“The report of my death was an exaggeration.”
- Mark Twain
- Douglas Adams, Hitchhiker’s Guide to the Galaxy
“Information, usually seen as the precondition of debate, is better understood as its by-product.”
- Christopher Lasch
The purpose of expository writing isn’t to be unassailable: you don’t write a paper to show how smart you are and how towering your untouchable intellect is. The purpose of exposition is in fact to invite debate and discussion and criticism. This is healthy; and if this makes sense to you, spark up your computing platform of choice, pull up your chair, roll up your sleeves and join in because blogs and social media should not be about advancing an ego but rather should be about rip-roaring issue examination on all sides!
With that in mind, I’d like to draw attention to something precisely to increase responsible dialog around what most would expect is a thorny subject or needs to be avoided but instead needs to be seen and read and commented on. On Valentine’s Day, a research paper titled “Ron Was Wrong, Whit Was Right” was submitted for publication stating that an alleged flaw had been found in the RSA encryption algorithm.
And here’s the important point: while RSA does dispute what we see as the questionable conclusions made by the researchers, we believe the research itself is a good thing.
Why is it good? Well, for several reasons, but here’s the first 3 that come to mind…
- Research testing security is what makes security stronger
- Publishing it is important to spark discussion and debate
- Even though there isn’t a weakness in the RSA algorithm here, it does point to an important weakness that is lurking in most crypto-systems – good cryptography depends on proper implementation.
It’s this last point that I’d like to dive into. Our analysis of the data does not point to a flaw in the RSA algorithm itself but instead points to an important problem in cryptosystem implementations as a whole. In particular, good cryptography (including RSA’s) depends on proper implementation. The importance of proper implementation is critical and can not be overstated. Let me draw a simple analogy here.
Source: http://mexicofoodandmore.com (Mole Poblano ingredients)
Imagine a talented chef who invests in the best kitchen money can buy, buys the best tools imaginable, sets up the best restaurant and hires the best staff they can find and sets up an amazing restaurant. And then imagine that chef then skimping on ingredients: buying produce that was older, poorer quality, easier to supply all to save a small amount on cost or to favor a friend or relative who happens to sell suspicious ingredients and veggies and the like.
If the patrons who ordered dinner there were disappointed, should they blame the tools or kitchen equipment provider? No, they should blame the sourcing of ingredients and most likely the choices of the frugal (but talented) chef. That’s because for a truly great restaurant to succeed, it is only as good as the weakest link in delivering quality plates to customers. The system as a whole has to be measured and managed, and care has to be paid to the critical path providing a finished product to a consumer.
The analogy is no doubt obvious to programmers and security experts: the research paper in this case found a problem with security, but frankly the problem isn’t with the RSA tools here, it’s with the “ingredients” further upstream. The devil in this system is in the random number generation. The ingredients here that lead to suspicious cryptographic end-products were flawed well before the computation that produced a key pair.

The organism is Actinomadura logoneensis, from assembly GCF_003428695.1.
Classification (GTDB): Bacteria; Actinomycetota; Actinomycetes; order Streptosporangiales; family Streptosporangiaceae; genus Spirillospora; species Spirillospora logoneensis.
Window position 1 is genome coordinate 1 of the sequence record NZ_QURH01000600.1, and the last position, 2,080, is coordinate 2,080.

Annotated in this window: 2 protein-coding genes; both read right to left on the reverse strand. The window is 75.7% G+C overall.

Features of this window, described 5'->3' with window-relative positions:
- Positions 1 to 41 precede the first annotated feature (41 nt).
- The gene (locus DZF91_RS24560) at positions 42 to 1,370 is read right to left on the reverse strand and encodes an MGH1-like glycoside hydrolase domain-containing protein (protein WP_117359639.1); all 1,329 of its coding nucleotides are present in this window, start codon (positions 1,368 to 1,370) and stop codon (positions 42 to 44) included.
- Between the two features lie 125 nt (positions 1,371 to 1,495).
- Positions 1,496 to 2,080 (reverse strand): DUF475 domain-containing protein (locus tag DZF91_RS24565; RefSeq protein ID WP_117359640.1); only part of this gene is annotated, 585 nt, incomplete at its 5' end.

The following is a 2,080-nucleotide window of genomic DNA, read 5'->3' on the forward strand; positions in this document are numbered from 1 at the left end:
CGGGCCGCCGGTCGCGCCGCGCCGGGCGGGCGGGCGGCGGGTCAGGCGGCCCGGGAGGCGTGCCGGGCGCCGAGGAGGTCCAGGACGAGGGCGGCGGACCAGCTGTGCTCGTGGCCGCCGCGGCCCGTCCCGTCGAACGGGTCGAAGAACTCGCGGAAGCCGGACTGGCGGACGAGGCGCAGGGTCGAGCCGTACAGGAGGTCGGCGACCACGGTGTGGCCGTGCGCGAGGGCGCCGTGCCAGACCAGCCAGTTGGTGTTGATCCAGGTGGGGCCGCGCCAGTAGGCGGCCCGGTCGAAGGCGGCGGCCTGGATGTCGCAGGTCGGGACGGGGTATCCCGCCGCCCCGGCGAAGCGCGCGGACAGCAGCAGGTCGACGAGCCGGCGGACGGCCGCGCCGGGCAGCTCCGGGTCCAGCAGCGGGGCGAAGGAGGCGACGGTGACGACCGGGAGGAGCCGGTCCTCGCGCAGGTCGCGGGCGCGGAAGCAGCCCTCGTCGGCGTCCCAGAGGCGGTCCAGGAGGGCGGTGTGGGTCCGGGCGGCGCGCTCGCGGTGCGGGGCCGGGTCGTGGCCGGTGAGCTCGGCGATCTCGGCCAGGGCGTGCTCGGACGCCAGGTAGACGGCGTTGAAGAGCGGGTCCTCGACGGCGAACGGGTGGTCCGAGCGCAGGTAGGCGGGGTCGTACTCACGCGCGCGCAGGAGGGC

Good cryptography, including RSA’s, without exception depends on proper implementation. True random number generation underpins nearly all cryptographic algorithms and protocols because we are striving for computational complexity to make cyphers hard to break. That demands entropy, and poor entropy is a killer.
True random number generation must be performed with care to protect against weakening of well-designed cryptographic tools. A good chef wouldn’t allow the use of tainted ingredients, and a good architect won’t allow the use of poor random number generation to go into their cryptosystem.
I won’t belabor the point beyond this because others have done a much better analysis along the way. Dan Kaminsky, for instance, has done a great job analyzing the report in a detail in “Survey is good. Thesis is strange.”
And David Wachtfogel addresses the topic with astute analysis and welcome humor in his “Good Enough Security Blog.”
Don’t take our word for it: Go check ‘em out.
In my opinion, it is crucial to get this right, especially regarding the exploding number of embedded components that are connected to the Internet today. That’s really why I welcome this form of research: keep testing the pillars of security like the RSA algorithm because the irony is that is what makes those pillars stronger. In this particular case, it also highlights the systems point, and that’s a very good thing right now.
So let’s all take a close look at this and take a lesson to heart: go and look at the systems you’ve built and test the quality of the whole. Make sure that the cryptographic primitives in use are solid and that something as fundamental as random number generation is done right.
The RSA algorithm is solid because it has withstood such scrutiny for decades from multiple sources, and it must continue to withstand such examination. The irony is that it must be questioned and tested to make it better, just as we must put ideas out there not just to be seen to be intelligent or to inflate our egos: we must do it to create a debate and a forum for pushing the frontiers of security forward.